We left off last week with a fascinating insight by the Chaver in the sefer Hakuzari, towards the beginning of the third ma’amar. The Chaver defines a pious person in terms more befitting a politician or a sovereign. The Chaver, upon being challenged, explains that the chossid is actually a full-fledged ruler, albeit one who is ruling over all of his senses and his middos, his attributes. He leads them as a real leader leads, giving his physical needs their due and satisfying them, while muzzling their aggressive tendencies. He marshals his energies for worthwhile objectives only, and in general makes sure that his intellect is in control of what he does and what his goals are. Such a person, says the Chaver, shows that he is fit to lead and to govern — and were he to rule over a country, he would preside over it justly, as he does over his own body and soul. He would then be able to call upon his citizenry to be obedient and to work together for the good of the entire klal.
A person who cannot control himself, who cannot stand up to his own desires, cravings, and every attraction, who loses control when an imagined slight to his honor occurs, how can he turn to his people and ask for their obedience? He may be able to rule by force, as a dictator rules, by cowing his people into submission — but not to have them willingly place themselves under his jurisdiction.
Chazal teach us in Pirkei Avos (4:1), “Who is a gibor — strong person? One who controls his desires.” As the posuk states, “He who is slow to anger is better than a strong man; and a master of his passions [is better] than a conqueror of a city” (Mishlei 16:32). The Gra gives us an insight into what the posuk is saying: Someone who “merely” wants to overpower his fellow man, then, if he is indeed stronger than that fellow, will have no problem besting him, killing him if he wishes. But someone who wants to conquer a city presumably wants to keep its inhabitants alive, for he doesn’t want to decimate the city; he wants it alive and vibrant — for himself! He has to capture the city yet keep its inhabitants alive! This takes a higher form of gevurah, to control and measure and weigh the fighting and his actions to enable him to do so.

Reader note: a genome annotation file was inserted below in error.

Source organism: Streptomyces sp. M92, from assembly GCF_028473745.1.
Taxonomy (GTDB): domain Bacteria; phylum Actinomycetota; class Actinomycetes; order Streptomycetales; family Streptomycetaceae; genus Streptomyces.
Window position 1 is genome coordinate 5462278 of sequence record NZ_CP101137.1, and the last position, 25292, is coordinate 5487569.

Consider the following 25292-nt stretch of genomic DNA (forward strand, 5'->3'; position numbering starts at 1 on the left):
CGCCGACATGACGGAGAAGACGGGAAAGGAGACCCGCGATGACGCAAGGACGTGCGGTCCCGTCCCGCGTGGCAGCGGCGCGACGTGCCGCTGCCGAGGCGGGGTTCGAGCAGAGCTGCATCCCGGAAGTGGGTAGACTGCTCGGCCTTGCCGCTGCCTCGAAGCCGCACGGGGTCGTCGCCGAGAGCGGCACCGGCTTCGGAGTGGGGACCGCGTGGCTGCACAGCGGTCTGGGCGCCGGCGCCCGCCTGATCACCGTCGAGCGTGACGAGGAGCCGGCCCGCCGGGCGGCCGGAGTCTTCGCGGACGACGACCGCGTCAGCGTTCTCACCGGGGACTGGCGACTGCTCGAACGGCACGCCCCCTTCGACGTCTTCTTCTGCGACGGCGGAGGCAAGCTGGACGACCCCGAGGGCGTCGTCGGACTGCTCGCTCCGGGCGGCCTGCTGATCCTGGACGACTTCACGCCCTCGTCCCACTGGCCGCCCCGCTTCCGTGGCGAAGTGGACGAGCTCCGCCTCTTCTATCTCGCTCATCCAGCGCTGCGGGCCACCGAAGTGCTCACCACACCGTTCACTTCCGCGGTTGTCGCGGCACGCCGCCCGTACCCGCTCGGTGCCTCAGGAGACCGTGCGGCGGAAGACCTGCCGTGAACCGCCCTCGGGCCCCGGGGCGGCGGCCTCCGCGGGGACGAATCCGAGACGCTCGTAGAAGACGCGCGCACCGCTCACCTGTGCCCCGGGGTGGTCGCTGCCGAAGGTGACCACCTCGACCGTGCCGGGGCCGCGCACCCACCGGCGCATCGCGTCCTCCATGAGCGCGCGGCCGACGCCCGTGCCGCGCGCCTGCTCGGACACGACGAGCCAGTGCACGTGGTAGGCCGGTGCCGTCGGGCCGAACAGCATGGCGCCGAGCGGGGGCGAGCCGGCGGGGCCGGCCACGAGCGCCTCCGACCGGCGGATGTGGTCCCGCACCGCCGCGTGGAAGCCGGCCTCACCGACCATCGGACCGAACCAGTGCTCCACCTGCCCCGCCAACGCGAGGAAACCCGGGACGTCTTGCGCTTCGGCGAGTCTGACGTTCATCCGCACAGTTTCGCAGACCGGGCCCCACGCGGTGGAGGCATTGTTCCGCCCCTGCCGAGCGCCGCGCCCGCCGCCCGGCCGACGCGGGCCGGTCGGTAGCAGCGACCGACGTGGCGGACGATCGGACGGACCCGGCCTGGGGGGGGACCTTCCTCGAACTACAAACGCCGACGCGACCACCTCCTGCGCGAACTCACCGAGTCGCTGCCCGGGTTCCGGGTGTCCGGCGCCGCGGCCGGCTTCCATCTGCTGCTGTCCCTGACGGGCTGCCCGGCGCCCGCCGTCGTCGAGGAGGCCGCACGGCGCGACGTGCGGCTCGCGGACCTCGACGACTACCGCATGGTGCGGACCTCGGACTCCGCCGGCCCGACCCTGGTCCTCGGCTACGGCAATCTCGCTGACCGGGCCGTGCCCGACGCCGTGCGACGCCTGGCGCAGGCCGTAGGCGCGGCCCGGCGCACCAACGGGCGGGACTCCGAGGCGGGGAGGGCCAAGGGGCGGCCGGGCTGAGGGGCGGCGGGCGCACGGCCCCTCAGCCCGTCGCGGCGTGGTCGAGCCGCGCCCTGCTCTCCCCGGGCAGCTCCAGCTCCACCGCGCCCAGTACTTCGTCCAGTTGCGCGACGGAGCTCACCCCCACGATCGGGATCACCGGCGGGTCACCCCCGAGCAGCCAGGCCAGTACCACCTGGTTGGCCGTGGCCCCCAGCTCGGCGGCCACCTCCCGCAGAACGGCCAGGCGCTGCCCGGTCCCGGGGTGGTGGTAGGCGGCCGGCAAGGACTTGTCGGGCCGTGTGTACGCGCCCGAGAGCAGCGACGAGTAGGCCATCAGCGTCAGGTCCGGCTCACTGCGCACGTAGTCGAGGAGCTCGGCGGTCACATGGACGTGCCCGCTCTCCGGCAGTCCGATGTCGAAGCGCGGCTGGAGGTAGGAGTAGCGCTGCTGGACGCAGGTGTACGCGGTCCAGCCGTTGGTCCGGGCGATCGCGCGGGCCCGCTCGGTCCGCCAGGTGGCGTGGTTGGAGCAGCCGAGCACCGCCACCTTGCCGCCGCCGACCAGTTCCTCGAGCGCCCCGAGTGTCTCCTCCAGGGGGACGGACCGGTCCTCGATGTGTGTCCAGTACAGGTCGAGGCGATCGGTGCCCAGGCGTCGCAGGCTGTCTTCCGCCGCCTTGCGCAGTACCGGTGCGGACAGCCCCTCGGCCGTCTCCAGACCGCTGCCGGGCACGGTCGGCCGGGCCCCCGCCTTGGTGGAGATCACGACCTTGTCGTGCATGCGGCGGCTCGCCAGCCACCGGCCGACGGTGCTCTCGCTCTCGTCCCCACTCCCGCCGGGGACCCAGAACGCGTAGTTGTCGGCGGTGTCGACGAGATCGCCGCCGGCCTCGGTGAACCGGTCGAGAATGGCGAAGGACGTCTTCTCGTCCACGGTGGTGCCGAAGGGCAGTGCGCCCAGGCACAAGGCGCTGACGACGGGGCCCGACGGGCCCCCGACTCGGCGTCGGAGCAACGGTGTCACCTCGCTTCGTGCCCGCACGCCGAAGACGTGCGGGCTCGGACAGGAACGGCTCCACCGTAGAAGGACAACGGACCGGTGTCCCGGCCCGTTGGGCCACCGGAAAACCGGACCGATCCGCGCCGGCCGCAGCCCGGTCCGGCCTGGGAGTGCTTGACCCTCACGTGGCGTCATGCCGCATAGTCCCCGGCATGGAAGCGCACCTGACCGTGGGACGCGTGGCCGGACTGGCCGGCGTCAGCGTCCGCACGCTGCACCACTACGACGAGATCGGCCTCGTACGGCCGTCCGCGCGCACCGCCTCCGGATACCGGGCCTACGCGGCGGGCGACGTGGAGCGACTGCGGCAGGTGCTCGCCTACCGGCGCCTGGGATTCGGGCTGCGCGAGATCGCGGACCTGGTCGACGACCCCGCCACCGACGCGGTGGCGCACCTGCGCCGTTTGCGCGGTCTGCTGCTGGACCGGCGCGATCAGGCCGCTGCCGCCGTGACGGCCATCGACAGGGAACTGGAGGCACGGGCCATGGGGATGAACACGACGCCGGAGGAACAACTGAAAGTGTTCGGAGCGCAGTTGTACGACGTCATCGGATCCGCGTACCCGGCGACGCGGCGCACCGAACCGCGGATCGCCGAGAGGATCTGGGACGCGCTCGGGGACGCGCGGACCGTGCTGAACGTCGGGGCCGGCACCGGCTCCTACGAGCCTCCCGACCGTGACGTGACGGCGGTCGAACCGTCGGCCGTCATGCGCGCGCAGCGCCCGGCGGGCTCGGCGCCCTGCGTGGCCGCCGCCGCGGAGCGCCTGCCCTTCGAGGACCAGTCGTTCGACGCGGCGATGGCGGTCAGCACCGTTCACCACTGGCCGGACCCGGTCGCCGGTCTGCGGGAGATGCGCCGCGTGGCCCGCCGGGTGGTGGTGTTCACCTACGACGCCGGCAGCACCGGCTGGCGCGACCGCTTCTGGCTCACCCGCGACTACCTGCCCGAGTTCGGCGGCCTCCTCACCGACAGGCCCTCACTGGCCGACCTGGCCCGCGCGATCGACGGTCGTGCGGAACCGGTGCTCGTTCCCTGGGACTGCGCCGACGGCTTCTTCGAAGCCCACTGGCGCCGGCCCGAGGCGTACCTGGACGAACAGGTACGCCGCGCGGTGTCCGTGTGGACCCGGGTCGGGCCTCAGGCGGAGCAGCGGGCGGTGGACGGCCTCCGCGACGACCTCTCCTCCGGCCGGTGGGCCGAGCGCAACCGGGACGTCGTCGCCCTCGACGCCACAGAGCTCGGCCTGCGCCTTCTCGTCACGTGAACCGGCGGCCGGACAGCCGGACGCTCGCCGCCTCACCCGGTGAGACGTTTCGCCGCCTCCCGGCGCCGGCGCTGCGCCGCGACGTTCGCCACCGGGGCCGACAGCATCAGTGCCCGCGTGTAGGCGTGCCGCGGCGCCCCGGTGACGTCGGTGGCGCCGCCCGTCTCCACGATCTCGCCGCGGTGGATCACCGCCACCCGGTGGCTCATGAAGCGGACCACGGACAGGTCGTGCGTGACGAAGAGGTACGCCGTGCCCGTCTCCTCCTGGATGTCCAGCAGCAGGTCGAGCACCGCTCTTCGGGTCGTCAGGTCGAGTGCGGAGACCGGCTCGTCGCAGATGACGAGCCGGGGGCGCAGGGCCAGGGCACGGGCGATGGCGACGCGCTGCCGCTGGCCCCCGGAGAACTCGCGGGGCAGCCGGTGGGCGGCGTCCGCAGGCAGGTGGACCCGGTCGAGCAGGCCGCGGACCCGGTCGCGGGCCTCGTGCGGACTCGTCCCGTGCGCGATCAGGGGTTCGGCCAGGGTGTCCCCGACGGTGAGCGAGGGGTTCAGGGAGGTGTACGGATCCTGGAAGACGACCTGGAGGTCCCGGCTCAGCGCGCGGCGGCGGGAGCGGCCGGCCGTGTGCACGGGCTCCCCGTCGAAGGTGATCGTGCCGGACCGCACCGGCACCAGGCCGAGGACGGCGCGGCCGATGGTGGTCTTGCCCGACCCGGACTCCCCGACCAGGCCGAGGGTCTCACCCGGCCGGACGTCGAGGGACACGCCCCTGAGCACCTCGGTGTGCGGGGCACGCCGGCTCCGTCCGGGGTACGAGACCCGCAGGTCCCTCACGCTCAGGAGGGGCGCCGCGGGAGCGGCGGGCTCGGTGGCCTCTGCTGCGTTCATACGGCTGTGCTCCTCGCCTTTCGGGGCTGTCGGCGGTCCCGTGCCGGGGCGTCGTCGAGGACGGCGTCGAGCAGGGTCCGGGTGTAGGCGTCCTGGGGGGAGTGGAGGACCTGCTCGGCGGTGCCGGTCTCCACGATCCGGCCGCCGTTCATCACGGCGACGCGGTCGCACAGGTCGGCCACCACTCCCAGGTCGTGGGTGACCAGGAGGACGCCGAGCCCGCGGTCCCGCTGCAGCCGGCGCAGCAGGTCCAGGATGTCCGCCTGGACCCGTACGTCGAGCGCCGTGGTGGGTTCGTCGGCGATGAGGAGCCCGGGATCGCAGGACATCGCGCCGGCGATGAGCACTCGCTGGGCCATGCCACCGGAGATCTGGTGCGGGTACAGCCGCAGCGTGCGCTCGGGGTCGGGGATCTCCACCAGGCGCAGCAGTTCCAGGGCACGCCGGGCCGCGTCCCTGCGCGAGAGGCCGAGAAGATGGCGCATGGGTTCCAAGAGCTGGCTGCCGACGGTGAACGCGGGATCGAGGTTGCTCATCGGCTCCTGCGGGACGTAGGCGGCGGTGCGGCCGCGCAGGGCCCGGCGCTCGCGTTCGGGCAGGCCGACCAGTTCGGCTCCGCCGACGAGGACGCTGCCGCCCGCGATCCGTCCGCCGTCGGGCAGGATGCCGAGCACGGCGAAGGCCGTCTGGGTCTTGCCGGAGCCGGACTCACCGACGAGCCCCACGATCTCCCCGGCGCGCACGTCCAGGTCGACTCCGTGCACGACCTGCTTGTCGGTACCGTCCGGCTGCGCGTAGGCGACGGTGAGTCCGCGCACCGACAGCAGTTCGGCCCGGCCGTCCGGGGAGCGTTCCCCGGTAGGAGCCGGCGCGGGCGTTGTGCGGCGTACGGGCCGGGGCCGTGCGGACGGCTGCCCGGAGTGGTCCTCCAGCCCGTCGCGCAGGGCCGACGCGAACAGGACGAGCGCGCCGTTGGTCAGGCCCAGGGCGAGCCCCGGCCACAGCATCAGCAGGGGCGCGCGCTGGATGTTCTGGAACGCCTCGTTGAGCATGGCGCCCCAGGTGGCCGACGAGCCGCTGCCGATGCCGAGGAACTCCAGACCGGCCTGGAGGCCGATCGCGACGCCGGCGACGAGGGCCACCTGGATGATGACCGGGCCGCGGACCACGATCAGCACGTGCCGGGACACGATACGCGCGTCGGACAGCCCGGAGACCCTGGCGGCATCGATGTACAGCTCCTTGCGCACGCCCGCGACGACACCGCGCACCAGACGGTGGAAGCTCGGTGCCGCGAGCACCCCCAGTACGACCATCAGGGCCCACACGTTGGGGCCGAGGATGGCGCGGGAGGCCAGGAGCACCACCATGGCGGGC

A person’s middos are the same, continues the Gra. Anger is a middah, an attribute, that a person should totally demolish, should simply do away with. But a person’s other emotions, including his desires, must be meted out in the proper measure; it would prove impossible — and incorrect — to try to eradicate them, for they are necessary for the functioning of the world and society. A person has to act as a conqeuror of a city, keeping the people alive while subduing them.
Yosef Hatzaddik very clearly deserved to be the ruler over all of Mitzrayim. Why? Because there was no greater master of his passions, indeed, master over himself, than he was.
Most of you reading this are probably nodding your heads (in agreement, I hope, not in somnolence), thinking of Yosef’s ability to withstand the attempted seductions of Potiphar’s wife. Yet as amazing as that was, I suggest that Pharaoh saw an even more striking sample: Yosef was called in front of Pharaoh after spending twelve years in a dungeon for a crime he did not commit. Pharaoh said to him, “Okay, I’ve heard that you can interpret dreams; fine, I have two dreams for you.” What was Yosef’s immediate response? Now remember, here was his chance to escape from his twelve-year residency in Nowheresville, Mitzrayim. He had a life-sentence to complete; surely logic would dictate that he interpret the dreams, and afterwards, perhaps in a week or month, make sure that Pharaoh knew that Yosef was “religious” and “owed it all to Hashem.” If you were called in today after a twelve-year layoff from work, and were told that the CEO heard that you were the man who could solve the company’s problems, would you think that now is the time to say — “No, not really, it’s not me at all, it’s a Higher Power”? Yet that was precisely Yosef’s immediate response: “It is Hashem who will put Pharaoh at peace.” What self-control! What discipline! What management and supervision over what one says and how one acts!
And that is what Pharaoh saw: the person who could command and demand everyone’s self-control, to take of the plentiful grain after plowing, planting, and tending to, and store it away for “later”! Yosef was a shining example of self-restraint, strength of character, and government of self.
Yes, this is what Yaakov would want to know, and what the brothers wanted to tell him. Yosef was improbably, impossibly, miraculously, the ruler over Mitzrayim. And that fact itself told Yaakov all he wanted to know about Yosef. For the ruler over Mitzrayim would certainly have to be the ruler over himself.
So the next time a politician demands sacrifices from the populace, or talks about the citizen doing something for the place where he or she resides, and there is wonder at the tepid response, perhaps the answer lies not in the selfish tendencies of the population, but in the esteem and approbation afforded the presumed leader…
A reminder of the wonderful shiurim on tefillah given every Motzei Shabbos at 8:30 p.m. at BTYA, by the renowned Rav Yehonasan Alpren, shlita, for men and women (with mechitza). Now doing an examination on various aspects of kavanah. 10 shekel suggested, voluntary donation.
Rav Malinowitz is the Rav of Beis Tefillah Yonah Avraham, located in Ramat Beit Shemesh Aleph, at the corner of Nachal Refaim and Nachal Luz. Many of Rav Malinowitz’s shiurim can be heard at www.btya.org. Send your questions to RCZMChadash@gmail.com.